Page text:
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Why “Safe” Marketing Is Like Buying Lottery Tickets

February 19, 2019

What is safe marketing?blank vertical space, 16 pixels highblank vertical space, 16 pixels high

I’d define it this way: it’s cheap, because you’re investing little or no money, and it breaks no new ground: it can’t offend anyone because others have already covered the
same material, and no one’s complained about it.blank vertical space, 16 pixels high

It’s “safe” because it’s risk-free: you won’t lose money, you won’t look “weird,” you won’t cause a fuss.blank vertical space, 16 pixels high

Of course you won’t get noticed, either, but… you’re “safe.”blank vertical space, 16 pixels highblank vertical space, 16 pixels high

What about buying lottery tickets?– that’s risky, isn’t it? Not if you’re only buying $1 or $2 tickets, and you can afford to lose.blank vertical space, 16 pixels high

Or if you only jump in and buy a $2 Powerball ticket when the jackpot hits $100 billion.blank vertical space, 16 pixels high

It’s a safe bet as long as you’re only spending a few bucks.blank vertical space, 16 pixels high

Plus, you get to be in on the action, and there’s always a chance you’ll win big.blank vertical space, 16 pixels high

Infinitesimal, perhaps, but it could happen.blank vertical space, 16 pixels highblank vertical space, 16 pixels high

man with umbrella scratching lottery ticket red dice chance raining down piling up on ground

(Before going further: I don’t mean to be flippant about gambling: people do get addicted, people are buying more $20 (and higher) tickets, which promise a bigger payoff, and most lottery tickets are purchased by those who can least afford it.)blank vertical space, 16 pixels highblank vertical space, 16 pixels high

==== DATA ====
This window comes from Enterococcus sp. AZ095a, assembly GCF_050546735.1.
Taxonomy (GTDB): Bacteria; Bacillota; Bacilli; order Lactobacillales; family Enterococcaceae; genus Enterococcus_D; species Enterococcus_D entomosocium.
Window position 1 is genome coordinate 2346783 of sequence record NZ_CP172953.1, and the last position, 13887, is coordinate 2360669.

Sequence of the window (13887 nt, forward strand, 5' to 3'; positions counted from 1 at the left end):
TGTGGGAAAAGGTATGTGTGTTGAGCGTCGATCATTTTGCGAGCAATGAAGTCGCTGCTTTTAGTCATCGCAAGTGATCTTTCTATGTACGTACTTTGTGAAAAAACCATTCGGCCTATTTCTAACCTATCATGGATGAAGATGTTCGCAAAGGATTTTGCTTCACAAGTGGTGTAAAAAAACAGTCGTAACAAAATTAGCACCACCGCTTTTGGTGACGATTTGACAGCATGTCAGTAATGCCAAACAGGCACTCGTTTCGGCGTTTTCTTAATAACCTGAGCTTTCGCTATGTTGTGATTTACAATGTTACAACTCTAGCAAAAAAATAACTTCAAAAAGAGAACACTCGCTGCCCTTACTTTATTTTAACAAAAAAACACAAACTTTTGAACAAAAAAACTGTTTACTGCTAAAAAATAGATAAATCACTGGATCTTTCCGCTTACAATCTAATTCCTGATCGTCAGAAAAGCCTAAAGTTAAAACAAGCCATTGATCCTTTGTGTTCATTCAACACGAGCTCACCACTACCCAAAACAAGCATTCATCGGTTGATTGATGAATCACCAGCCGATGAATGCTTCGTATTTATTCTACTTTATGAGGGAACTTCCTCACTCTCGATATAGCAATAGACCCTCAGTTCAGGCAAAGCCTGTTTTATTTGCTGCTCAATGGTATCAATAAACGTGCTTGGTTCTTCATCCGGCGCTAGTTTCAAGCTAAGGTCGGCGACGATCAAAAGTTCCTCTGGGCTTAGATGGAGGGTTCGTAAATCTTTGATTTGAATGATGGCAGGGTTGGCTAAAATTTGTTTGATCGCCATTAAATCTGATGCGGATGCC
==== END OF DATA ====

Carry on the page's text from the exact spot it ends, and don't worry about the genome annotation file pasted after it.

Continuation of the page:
As a long-term money-making strategy, buying lottery tickets is a losing game.blank vertical space, 16 pixels high

So is “safe” marketing– because “safe” content goes unnoticed.blank vertical space, 16 pixels highblank vertical space, 16 pixels high

Behavioral researcher Richard Shotton writes that brands tend to overestimate people’s interest in their products.blank vertical space, 16 pixels high

As a result, they create content that takes being noticed for granted. They ignore the first-step problem of grabbing people’s attention. blank vertical space, 16 pixels high

blank vertical space, 16 pixels highShotton writes that you have to “prioritize being noticed above other goals. If you fail there, everything else is academic.”blank vertical space, 16 pixels high

He adds that the best way to be noticed is to be distinctive. Mimic other people’s content, and you’ll be ignored.blank vertical space, 16 pixels highblank vertical space, 16 pixels high

Shotton quotes creative director Vic Polkinghorne:blank vertical space, 16 pixels high

“(What) feels safe or familiar is actually quite risky… If someone else is doing something similar to what you’re doing, or looks or sounds like you, you’re both in trouble.”blank vertical space, 16 pixels high

Which explains why no one pays any attention to stock photos, and why so many blog posts go unread.blank vertical space, 16 pixels high

When it comes to getting your brand message heard, playing it “safe” isn’t safe at all.blank vertical space, 16 pixels highblank vertical space, 16 pixels highblank vertical space, 24 pixels highcloseup man with umbrella scratching lottery ticket red dice chance raining down piling up on ground
blank vertical space, 16 pixels high